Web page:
From his eyrie of the House of Lords, he has witnessed with horror a reverse takeover of the Tories. He says the referendum was an inept effort by former party leader and prime minister David Cameron to "defang" the small group of right-wing nationalists in the Tory party, which backfired spectacularly. That, he said, was compounded by Mrs May's identification of "red lines" which did not reflect the actual vote.
And so the referendum passed because of people in beleaguered parts of Britain voicing opposition to immigration and older richer people in the Tory Shires who had a "sepia view of Britain's place in the world".
He argues the red lines and what he says were the “hopeless” ministerial negotiators have come back with a poor deal after two-plus years, with many more years of despair to come.
“People think if we get this withdrawal deal through, it’s all over. You are only starting a process that will go on and an and on and will continue to poison British politics and will continue to divide the Conservative Party.
“I am very gloomy about the impact it has had on British politics.
“I remain a moderate Tory until the crack of doom.
"What makes it worse is the Labour Party is in such a mess as well, with a leadership with a hopeless Chavez acolyte leading it and a group of people who are hardline Stalinist in their world view around him. Most of the Labour Party are not like that."
Patten's lifelong commitment to Europe follows a line that Britain never had it so good. "We went into the EEC to revive our economy and to compete with Germany and others. We did very well out of it. We got Europe a la carte. We were outside Schengen. We were outside the euro zone. We created pretty well the single market ourselves.
“We were very much in favour of opening up market and and international trade policy.
“We more than anything else had to drive the enlargement in central and eastern Europe. What is not to like?”
But what has emerged in his view is a reverse – a view of Britain alone in the world that “betrays the most small-minded nationalism imaginable”.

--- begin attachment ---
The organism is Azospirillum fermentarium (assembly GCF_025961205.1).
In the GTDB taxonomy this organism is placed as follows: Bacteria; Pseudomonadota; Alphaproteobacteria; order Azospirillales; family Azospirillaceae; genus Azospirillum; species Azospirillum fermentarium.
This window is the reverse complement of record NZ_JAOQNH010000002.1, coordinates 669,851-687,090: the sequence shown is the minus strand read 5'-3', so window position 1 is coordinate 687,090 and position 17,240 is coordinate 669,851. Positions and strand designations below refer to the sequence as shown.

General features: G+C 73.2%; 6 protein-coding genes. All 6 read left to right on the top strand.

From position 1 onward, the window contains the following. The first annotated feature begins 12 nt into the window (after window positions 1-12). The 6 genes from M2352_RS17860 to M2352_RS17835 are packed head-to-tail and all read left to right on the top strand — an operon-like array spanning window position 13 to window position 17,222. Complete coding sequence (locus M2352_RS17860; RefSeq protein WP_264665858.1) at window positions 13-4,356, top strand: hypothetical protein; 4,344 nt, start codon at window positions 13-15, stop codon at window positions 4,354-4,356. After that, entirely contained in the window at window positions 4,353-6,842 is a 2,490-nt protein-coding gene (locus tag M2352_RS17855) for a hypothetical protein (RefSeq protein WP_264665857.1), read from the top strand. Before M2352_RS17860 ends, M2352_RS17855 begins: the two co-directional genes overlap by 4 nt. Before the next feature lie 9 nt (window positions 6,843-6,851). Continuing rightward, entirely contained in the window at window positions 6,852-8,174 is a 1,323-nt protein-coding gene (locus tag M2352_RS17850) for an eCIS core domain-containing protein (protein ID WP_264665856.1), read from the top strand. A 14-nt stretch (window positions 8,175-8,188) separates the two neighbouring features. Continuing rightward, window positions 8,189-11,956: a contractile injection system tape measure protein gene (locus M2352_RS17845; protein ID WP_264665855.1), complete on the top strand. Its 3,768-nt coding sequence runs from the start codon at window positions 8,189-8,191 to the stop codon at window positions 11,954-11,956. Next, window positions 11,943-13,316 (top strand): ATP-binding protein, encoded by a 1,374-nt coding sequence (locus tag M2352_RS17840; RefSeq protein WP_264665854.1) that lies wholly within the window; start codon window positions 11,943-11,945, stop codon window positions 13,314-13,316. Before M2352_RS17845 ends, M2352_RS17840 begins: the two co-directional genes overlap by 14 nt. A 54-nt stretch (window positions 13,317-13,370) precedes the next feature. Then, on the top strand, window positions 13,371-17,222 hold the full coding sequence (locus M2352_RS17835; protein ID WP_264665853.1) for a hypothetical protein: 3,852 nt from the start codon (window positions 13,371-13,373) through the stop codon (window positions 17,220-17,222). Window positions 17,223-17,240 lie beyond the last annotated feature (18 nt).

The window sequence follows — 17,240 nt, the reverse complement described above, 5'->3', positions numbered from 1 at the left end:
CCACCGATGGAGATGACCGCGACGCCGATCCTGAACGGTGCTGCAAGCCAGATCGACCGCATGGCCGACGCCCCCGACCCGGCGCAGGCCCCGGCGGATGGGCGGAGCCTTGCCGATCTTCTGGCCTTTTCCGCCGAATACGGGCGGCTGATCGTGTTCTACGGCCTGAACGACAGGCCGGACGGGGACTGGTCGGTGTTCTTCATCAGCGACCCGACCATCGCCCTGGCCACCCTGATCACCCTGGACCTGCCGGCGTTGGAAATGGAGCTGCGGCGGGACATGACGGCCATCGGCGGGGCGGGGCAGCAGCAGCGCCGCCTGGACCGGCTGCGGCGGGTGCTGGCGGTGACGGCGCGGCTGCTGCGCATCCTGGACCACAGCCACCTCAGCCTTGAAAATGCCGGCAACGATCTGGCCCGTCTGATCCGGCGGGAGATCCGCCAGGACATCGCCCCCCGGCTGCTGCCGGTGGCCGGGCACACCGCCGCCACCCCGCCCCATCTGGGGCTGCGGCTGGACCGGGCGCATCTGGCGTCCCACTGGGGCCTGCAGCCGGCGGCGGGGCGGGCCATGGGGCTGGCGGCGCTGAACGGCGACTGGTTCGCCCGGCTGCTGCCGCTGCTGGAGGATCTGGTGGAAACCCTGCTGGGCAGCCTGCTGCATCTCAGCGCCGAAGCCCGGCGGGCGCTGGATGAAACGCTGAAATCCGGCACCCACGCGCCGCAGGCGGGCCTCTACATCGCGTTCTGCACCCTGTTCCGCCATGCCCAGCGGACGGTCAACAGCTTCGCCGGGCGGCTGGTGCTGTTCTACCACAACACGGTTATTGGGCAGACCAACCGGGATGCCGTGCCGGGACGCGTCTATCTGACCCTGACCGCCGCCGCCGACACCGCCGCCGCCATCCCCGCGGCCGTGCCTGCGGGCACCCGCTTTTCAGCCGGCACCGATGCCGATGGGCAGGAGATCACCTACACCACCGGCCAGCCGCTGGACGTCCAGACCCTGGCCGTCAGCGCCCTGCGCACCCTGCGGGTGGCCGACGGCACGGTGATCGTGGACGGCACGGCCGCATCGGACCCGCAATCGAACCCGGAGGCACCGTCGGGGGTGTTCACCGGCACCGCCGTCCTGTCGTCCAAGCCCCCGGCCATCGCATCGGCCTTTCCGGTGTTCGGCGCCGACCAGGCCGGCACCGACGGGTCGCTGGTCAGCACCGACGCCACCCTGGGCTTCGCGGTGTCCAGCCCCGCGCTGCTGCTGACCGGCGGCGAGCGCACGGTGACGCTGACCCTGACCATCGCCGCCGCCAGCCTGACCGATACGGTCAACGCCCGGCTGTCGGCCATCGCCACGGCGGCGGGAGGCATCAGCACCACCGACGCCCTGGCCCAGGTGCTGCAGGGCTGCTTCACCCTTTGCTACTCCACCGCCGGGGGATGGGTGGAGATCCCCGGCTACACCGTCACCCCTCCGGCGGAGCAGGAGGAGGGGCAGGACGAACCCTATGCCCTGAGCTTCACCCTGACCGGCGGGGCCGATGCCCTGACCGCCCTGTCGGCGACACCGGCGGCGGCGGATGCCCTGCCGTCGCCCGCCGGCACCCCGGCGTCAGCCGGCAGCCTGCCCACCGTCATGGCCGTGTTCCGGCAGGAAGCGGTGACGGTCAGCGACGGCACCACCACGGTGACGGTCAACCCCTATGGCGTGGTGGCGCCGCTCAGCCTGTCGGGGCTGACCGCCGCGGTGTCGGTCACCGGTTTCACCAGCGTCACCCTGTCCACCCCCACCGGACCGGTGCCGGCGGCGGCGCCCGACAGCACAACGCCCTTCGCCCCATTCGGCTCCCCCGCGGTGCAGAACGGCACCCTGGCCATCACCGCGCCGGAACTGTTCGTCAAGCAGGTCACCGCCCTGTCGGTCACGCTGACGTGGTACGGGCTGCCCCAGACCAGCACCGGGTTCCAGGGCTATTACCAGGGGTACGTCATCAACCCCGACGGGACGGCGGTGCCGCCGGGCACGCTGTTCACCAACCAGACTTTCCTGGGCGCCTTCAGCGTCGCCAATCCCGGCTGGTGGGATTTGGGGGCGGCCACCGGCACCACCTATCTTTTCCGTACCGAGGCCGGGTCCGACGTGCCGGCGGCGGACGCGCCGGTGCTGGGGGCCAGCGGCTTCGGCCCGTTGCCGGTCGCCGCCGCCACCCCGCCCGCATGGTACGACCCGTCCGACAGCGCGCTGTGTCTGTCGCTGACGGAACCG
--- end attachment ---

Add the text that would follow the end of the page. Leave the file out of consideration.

He is also scathing that May did a deal with the DUP, a party which he said would ultimately look after its own interests: "Arlene Foster the last day said that Brussels and Dublin were continuously intransigent. Political irony is clearly not dead," he remarks.
The Tory eurosceptic European Research Group, he adds, is worse in its political effects than the socialist Labour movement, Momentum. He then asks and answers a question of his own.
“Why is the backstop necessary? Because of the bloody decision to get us out of the customs union… There is nowhere in the world where two territories with different customs arrangements don’t have a hard border. There is no technology, but the hunt for unicorns (goes on). If you are polite, you say self-delusional. If you are not so polite you say mendacity.”
And regarding the impact on the North, he prefaces his remarks by saying that despite the current stalemate, it is incomparable to the past.
“I dare say that in the 1980s and 1990s, if we had seen what was happening today, we would have bought it in a heartbeat: no violence; no shootings, no bombings, or putting drills into people’s knees.
"I think that it's important that the UK, no matter what happens in Brexit, understands it has a huge responsibility in not returning Northern Ireland to bloodshed."